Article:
Tom Petrocelli's take on technology. Tom is the author of the book "Data Protection and Information Lifecycle Management" and a natural technology curmudgeon. This blog represents only my own views and not those of my employer, Enterprise Strategy Group. Frankly, mine are more amusing.

Monday, March 19, 2007

Greetings from the Data Protection Summit

I've been going to fewer and fewer trade shows, conferences, and expos. The reason: I see mostly the same folks (nice though they are) and the same gear. I have the same conversations about mostly the same stuff. Storage conferences in particular are dull with endless rows of storage systems, mostly disk systems, that all look the same. Usually someone tries to convince me that their new disk system is faster then anything ever known. Okay, sure. Whatever...

However, I decided to go to the Data Protection Summit in Irvine even though it's a new event. I like focused conferences especially about the very thing I write about the most. As can be expected with a new conference, turnout was not what everyone wanted but the sessions were high quality. On the vendor side, there weren't any of the giant three-letter-acronym companies. Instead, there were mostly smaller companies that focused on one or two innovative (or so they hope) products.

So here are my impressions of what the conference had to offer:

  1. Gobs of storage security “platforms”. More concentration of storage security than I've ever see before. There were more encryption devices displayed then people in the sessions. The problem with these devices is that they all look and act the same. I think it would be hard to decide on a vendor given the sameness of the products.

    Note to vendors: People don't buy based on small differentiators especially when they can buy from a large full service vendor instead.

  2. Where was everyone else? With the emphasis on encryption so strong, there was little room for other forms of data protection. Hardly anyone was showing good old-fashioned data protection solutions, tape or disk. ILM, traditional backup and restore, CDP, etc. were talked about in the sessions but no one was showing them. It is a strange disconnect between what was discussed and what was shown.

    This tells me two things. First that in minds of small vendors at least, all the other forms of data protection have jumped the shark. No matter that backup systems are what people are buying. It's just not interesting enough to get the VC's to invest in you. Second, old-fashioned backup is still interesting enough to talk about and (more importantly) buy. It's just not as much fun to see. Everyone talks about the new Fall Out Boy album but secretly listens to Bruce Springsteen.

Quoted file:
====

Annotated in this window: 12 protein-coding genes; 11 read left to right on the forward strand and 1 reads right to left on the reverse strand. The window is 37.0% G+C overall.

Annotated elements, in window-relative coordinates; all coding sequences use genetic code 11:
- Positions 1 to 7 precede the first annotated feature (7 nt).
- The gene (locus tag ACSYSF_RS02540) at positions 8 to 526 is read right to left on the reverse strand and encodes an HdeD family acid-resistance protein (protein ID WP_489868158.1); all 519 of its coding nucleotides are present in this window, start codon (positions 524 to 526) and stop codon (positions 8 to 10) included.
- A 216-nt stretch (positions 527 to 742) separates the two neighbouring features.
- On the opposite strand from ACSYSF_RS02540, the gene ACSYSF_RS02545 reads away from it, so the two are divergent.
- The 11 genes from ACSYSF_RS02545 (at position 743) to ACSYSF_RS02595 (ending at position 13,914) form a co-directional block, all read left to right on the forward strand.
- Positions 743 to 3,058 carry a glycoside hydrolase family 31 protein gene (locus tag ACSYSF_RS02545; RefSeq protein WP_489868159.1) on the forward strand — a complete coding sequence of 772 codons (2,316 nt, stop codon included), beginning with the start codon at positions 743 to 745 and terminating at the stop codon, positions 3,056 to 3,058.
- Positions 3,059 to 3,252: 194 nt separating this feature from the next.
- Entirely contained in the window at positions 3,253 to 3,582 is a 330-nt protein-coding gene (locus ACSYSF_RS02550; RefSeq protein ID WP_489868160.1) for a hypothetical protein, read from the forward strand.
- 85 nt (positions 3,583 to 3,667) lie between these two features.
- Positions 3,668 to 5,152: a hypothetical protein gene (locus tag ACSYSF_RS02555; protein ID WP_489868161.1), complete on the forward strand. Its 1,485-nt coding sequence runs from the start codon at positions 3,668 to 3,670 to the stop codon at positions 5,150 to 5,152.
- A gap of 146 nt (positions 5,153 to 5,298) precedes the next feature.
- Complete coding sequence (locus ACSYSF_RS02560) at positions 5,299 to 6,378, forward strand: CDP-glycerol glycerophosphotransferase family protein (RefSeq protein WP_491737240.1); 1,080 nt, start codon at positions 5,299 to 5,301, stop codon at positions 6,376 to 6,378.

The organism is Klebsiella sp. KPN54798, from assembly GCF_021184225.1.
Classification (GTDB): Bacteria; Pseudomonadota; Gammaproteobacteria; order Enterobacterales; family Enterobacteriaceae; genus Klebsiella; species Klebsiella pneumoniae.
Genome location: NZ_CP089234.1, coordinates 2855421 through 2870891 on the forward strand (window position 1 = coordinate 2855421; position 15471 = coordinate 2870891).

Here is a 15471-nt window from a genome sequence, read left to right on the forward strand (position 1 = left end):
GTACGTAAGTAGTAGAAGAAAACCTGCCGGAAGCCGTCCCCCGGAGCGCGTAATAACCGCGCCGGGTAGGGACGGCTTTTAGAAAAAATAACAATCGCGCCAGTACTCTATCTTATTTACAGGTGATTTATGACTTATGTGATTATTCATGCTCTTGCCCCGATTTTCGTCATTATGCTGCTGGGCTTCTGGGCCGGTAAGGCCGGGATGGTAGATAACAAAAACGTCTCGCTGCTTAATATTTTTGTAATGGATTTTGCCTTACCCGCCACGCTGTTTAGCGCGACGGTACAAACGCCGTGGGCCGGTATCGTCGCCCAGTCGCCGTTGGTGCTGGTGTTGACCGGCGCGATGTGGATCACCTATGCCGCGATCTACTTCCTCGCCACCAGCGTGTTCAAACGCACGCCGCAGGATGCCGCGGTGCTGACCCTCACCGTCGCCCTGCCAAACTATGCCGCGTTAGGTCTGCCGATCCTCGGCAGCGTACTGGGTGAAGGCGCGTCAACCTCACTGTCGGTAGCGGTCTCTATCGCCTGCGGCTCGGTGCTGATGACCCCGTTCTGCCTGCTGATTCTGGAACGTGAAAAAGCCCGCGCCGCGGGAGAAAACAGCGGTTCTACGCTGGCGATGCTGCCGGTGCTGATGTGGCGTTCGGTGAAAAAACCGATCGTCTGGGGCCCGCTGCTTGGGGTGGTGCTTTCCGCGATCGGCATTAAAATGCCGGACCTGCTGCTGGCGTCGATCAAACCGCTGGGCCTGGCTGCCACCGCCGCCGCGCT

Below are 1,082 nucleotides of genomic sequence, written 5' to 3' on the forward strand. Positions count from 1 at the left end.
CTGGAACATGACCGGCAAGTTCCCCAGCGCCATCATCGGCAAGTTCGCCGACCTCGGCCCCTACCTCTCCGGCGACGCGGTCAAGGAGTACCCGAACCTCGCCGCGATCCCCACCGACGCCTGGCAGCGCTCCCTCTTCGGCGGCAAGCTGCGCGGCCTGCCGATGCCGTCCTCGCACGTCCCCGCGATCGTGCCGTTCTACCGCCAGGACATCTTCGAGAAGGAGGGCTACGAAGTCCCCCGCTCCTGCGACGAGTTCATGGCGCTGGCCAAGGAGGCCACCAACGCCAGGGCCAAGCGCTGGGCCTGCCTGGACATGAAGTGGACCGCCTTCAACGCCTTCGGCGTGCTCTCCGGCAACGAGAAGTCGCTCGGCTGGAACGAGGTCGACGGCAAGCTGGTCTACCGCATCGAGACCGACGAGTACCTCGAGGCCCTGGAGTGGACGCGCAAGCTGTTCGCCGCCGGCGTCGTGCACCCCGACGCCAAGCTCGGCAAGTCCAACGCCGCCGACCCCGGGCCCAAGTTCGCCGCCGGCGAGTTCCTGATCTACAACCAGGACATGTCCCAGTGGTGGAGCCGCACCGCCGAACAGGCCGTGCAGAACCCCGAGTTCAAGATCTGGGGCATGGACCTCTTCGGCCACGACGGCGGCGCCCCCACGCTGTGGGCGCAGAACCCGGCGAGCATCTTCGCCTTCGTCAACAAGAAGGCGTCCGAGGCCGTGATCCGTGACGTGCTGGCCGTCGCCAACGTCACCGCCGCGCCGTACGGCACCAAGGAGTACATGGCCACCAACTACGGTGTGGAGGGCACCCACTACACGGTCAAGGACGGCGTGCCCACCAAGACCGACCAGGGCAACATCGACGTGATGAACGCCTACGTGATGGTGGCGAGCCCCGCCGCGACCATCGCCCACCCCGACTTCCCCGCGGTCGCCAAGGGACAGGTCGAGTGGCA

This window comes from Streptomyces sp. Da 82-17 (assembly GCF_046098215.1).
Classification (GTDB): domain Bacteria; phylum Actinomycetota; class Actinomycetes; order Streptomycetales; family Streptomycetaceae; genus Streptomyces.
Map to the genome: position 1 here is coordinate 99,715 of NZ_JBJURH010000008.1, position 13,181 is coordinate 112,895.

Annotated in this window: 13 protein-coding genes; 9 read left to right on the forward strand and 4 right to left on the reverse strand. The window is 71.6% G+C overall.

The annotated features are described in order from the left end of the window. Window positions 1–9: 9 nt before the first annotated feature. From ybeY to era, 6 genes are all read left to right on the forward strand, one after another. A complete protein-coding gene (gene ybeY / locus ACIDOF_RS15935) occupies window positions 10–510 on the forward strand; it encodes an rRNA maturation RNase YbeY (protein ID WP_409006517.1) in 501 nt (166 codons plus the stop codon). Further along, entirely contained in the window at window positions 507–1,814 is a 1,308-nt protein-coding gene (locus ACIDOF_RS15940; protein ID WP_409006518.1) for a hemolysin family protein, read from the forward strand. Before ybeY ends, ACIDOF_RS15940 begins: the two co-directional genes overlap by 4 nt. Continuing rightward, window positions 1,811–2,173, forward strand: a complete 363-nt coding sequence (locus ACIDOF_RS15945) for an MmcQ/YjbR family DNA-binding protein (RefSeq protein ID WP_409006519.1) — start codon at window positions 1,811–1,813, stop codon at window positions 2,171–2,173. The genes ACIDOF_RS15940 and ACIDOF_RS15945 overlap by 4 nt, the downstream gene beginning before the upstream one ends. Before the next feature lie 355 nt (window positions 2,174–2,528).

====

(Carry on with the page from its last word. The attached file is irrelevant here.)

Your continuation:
3. Compliance Rules! If security didn't get your attention then regulatory compliance sure did. No matter what the subject, it always came up. Vendors, analysts, and IT folks all had something to say about it (me included). It's so worrisome even though it only represents a small part of what is wrong with data protection. It just goes to show that lawyers can scare the snot out of anyone, even seasoned IT people. Most of us would rather face an angry mob of end-users whose data was dumped down the drain than be deposed by an attorney.

    We can all imagine the opposition lawyer, dressed completely in black and hissing “Where are the tapes” like Darth Vader. Sends a shudder down your spine, doesn't it?

  4. Your own private DR site. I saw something really cool from a company called VaultStor. It was a standalone, self contained, D2D system in a fireproof and waterproof vault. It's a DR center that fits in a closet. It's a great solution for small and remote offices where it is terribly inconvenient to build a protected data center. Often in those cases the device are left vulnerable to physical disaster. Or the data is left vulnerable to any kind of disaster. VaultStor is a great idea. My thanks to Tom Rauscher of Zetera for pointing them out to me.

  5. From The “All Talk and No Action” Department. There was a lot of gabbing about protecting mobile data but few solutions. Everyone admits it's a problem yet there didn't seem to be too many good ways to address it. Most of the solutions were geared toward protecting mobile data from prying eyes but not from total loss.

    There seems to be this fantasy land where laptops hold no useful information that isn't backed up on a corporate server. In this wonderful place, the CEO has never dropped his laptop down a flight of stairs and a salesperson never accidentally erased the customer proposal that was written in the hotel the night before. Lovely place. I want to live there.

And there you have it. The first Data Protection Summit has come and gone. It yielded, for me anyway, some interesting insights into where the industry is heading. So, despite the low turnout, there was a lot of value in it.

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